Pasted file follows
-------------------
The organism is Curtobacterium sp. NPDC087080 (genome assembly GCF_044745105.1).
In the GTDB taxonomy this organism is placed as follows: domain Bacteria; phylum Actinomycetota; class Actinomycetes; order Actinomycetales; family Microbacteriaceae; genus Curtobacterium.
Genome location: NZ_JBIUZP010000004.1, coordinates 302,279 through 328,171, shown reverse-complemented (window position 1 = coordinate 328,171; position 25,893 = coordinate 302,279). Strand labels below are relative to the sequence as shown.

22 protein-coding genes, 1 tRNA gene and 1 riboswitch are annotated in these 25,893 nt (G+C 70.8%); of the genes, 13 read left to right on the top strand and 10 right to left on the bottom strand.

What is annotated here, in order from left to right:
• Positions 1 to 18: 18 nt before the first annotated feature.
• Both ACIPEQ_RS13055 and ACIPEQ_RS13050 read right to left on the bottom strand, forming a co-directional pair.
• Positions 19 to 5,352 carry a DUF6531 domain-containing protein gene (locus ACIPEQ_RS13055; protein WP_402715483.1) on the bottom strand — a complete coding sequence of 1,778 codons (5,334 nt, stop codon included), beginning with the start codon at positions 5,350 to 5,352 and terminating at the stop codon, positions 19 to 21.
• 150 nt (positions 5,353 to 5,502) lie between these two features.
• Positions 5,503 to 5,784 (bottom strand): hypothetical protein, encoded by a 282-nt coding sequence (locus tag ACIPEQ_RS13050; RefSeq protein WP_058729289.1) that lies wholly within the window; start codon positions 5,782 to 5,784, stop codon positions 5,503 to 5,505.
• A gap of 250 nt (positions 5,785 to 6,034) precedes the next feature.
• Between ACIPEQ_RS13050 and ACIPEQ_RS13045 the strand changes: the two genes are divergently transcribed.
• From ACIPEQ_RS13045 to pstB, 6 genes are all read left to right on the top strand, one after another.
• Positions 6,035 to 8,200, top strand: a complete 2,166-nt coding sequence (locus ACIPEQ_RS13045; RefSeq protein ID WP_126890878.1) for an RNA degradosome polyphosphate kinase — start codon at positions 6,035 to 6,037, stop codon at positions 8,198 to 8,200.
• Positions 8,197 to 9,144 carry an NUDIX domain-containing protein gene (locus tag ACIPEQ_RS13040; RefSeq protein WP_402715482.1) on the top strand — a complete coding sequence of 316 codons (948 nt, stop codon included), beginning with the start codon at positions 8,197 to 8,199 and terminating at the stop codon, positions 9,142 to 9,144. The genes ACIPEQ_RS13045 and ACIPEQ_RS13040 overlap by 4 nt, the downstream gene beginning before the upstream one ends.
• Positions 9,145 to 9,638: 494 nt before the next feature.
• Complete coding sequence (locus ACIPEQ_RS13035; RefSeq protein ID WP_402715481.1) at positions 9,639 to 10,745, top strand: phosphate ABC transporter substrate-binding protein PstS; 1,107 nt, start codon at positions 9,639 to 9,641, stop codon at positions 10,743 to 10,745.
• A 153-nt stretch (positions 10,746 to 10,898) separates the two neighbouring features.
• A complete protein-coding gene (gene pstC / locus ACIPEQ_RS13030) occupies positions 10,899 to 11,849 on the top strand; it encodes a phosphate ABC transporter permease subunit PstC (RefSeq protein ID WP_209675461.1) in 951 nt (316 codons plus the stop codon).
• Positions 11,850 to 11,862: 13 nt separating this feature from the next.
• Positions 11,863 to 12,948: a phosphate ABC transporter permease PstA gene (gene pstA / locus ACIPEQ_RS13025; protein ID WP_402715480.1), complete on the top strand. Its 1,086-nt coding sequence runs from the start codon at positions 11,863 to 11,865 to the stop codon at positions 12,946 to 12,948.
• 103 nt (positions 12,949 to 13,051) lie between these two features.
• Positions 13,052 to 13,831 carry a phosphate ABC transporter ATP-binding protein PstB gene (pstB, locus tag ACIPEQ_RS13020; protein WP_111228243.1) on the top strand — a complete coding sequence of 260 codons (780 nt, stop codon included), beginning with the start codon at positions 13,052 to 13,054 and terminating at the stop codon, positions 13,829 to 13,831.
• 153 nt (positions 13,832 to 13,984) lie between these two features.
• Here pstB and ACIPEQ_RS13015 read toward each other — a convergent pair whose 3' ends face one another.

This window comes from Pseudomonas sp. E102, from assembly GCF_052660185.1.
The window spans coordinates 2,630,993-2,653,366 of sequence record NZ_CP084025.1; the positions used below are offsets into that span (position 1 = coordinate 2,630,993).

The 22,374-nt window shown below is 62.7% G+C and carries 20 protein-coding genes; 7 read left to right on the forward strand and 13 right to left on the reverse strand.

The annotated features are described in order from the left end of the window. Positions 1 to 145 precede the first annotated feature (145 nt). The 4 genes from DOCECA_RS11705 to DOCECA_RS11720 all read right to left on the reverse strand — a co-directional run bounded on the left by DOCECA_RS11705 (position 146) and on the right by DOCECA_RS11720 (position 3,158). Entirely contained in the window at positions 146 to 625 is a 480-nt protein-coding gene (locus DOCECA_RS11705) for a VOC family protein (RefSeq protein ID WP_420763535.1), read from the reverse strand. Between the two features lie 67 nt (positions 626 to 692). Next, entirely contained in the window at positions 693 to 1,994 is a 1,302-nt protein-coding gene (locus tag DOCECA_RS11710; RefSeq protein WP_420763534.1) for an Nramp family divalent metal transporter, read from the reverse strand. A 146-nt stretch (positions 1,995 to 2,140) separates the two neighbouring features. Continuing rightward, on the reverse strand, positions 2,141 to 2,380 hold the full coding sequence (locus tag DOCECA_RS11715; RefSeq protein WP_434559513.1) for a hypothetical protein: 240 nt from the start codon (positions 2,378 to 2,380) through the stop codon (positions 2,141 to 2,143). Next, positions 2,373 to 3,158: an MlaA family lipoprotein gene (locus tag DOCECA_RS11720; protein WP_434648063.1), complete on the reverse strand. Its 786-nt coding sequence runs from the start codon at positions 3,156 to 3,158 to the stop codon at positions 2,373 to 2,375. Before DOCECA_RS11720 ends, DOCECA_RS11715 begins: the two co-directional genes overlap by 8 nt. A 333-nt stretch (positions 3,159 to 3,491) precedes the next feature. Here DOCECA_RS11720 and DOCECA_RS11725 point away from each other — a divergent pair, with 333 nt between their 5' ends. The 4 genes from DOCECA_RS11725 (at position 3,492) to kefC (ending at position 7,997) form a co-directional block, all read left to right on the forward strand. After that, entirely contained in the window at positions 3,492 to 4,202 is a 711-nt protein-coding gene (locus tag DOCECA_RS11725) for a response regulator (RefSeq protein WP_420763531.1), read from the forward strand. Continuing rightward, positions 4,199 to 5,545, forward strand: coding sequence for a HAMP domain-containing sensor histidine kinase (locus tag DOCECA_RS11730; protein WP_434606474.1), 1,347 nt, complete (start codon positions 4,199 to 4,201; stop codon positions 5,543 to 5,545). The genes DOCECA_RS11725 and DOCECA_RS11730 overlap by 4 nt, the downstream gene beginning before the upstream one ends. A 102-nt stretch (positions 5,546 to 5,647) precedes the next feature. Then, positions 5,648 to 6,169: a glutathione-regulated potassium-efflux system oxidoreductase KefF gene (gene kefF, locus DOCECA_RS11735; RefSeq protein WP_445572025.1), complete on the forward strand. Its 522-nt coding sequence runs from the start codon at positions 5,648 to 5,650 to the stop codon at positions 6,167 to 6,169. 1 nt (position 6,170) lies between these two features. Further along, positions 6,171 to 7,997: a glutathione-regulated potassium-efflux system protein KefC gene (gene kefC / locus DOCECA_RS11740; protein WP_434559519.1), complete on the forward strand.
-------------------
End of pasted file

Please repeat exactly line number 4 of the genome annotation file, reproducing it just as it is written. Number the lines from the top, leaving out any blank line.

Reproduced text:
22 protein-coding genes, 1 tRNA gene and 1 riboswitch are annotated in these 25,893 nt (G+C 70.8%); of the genes, 13 read left to right on the top strand and 10 right to left on the bottom strand.